Tuesday, 5 August 2008

Rhubarb Photo Festival in Birmingham

Saturday I attended the internationally renowned Rhubarb Festival which this year took place at Aston Business School. Now if you’re a regular on my blog you know the Aston Business School have bought some of my work so its something of a lucky building for me, that’s taking superstition too far but you know what I mean.

In brief what it’s all about (move to next paragraph if you know):
the organisers of a festival get all the top buyers, movers and shakers of the photo industry in to one room, these reviewers are gallery owners, agents, magazine photo editors etc etc. from all over the World. We as photographers select who we want to see and book a time slot with them to show our portfolio of work, this selection process is achieved by looking at the reviewers profile which might state “I’m looking for documentary photographyusing film not digital” (therefore this reviewer would not be interested in my work). With further assistance of links to websites you can be extremely accurate in targeting who you want to sit down with and show them your portfolio to. Its important that you get this process correct because time is precious in this situation, and as you have to pay to enter the review you want to maximise your investment. Having done your research you have 20 minutes with each selected reviewer to show your portfolio and talk about it.

One of my reviewers Fred Baldwin Chairman of Fotofest, Houston, USA

The reviewers tell it like it is bad or good they are professionals in a hard business, suggesting anything from printing processes to taking the work forward with new approaches to the image making. In the main I had a very successful day and made some great contacts and in generally had a good response to my work.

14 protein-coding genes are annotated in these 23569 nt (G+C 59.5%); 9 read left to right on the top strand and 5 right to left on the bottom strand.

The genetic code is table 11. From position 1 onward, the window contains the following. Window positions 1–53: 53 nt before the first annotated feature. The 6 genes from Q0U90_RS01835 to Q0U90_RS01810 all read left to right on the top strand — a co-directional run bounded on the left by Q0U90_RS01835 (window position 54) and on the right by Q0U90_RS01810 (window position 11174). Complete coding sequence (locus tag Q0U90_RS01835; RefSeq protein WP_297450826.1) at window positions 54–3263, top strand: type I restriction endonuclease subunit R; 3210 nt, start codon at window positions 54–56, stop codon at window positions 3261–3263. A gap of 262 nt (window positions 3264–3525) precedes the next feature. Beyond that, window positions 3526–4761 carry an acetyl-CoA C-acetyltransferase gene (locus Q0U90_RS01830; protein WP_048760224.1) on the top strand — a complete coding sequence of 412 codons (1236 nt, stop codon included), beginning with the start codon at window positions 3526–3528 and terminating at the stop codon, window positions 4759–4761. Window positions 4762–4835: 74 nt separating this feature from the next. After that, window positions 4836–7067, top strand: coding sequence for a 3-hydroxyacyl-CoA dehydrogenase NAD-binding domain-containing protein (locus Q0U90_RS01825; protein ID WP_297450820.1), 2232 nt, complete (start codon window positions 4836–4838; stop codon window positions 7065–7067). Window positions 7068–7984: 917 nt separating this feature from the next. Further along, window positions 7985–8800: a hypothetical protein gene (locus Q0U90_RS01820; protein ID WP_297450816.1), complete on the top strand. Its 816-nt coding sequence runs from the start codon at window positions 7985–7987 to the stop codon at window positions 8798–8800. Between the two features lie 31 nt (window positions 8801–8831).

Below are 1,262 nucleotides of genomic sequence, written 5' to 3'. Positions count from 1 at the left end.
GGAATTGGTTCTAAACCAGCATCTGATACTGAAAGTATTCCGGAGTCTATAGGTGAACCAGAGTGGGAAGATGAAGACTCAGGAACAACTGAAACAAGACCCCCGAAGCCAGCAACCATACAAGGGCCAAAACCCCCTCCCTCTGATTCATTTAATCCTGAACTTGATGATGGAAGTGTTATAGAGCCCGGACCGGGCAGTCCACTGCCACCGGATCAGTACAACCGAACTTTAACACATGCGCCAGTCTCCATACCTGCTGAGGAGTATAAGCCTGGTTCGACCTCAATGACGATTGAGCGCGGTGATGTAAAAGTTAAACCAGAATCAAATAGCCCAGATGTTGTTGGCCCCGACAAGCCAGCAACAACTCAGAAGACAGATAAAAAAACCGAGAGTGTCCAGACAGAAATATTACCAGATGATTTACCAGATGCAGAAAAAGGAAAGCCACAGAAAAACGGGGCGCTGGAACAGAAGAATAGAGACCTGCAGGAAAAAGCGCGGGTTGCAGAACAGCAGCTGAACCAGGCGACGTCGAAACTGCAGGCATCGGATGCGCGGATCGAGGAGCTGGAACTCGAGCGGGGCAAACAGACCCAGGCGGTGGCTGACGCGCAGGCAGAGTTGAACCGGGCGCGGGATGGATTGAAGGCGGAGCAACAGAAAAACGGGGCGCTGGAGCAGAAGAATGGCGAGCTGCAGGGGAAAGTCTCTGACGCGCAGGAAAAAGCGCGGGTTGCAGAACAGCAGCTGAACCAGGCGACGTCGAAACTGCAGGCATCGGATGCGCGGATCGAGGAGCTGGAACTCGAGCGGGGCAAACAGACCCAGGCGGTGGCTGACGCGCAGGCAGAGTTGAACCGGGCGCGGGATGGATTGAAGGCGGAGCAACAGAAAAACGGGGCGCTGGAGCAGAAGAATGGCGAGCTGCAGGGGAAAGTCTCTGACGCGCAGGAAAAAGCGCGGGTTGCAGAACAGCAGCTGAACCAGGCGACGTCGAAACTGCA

I am extremely fortunate because living in Birmingham I didn’t have to c atch a plane or incur hotel costs; I spoke to several UK photographers whom had to start the day at 4am and others from the USA and Europe. Me, I rolled out of bed at 8am to arrive by 8:45 but that’s not to say I had a good nights sleep. No I was too nervous for that. Being a local was handy when it comes to sourcing free car parking although it wasn’t any advantage for finding somewhere for lunch because the facilities at the venue were reasonable, well done Aston Business School.

As well as the festival, Rhubarb provide mentoring to photographers, again I’m lucky living on their doorstep, because I have attended countless workshops that have prepared me for situations like the festival. Perhaps the biggest value of all was a two day workshop about assembling and packaging my portfolio, many of the reviewers complimented me on the presentation, it stands to reason if there’s nothing bad to distract then they are more focused on the images.

Rhonda Wilson MBE , Creative Director of Rhubarb popped over for a chat

In the evening we had a Portfolio Promenade were each artist sets out work for sale on a table 4ft square. So there you are lined up with loads of other photographers and invited guests file past looking at the work, it also gave us photographers a chance to network and discuss work, techniques and marketing experiences. Have a look at their sites: Richard Foot, John Maclean, Joe Ford, Michael Marten, Kelly Hill, Richard Fear, Kurt Tong and Jon Tonks.

This lady (sitting down) flew in from the USA that morning, her work was amazing really detailed close shots of wild animals, each time I tried to have a chat with her she was talking to someone and I never got around to finding out her name or get a business card.

Harry Palmer the driving force behind the The Worlds First Dedicated Eccentric Newspaper "The Eccentric City" cycled across Birmingham to have his photo taken by me.

About 9pm we finished and made our way across the courtyard for a few drinks I got home about 11:30pm I was so tired that I pulled up outside me house too exhausted to get out the car, and then I realised I still had to take my 3 dogs for a walk.

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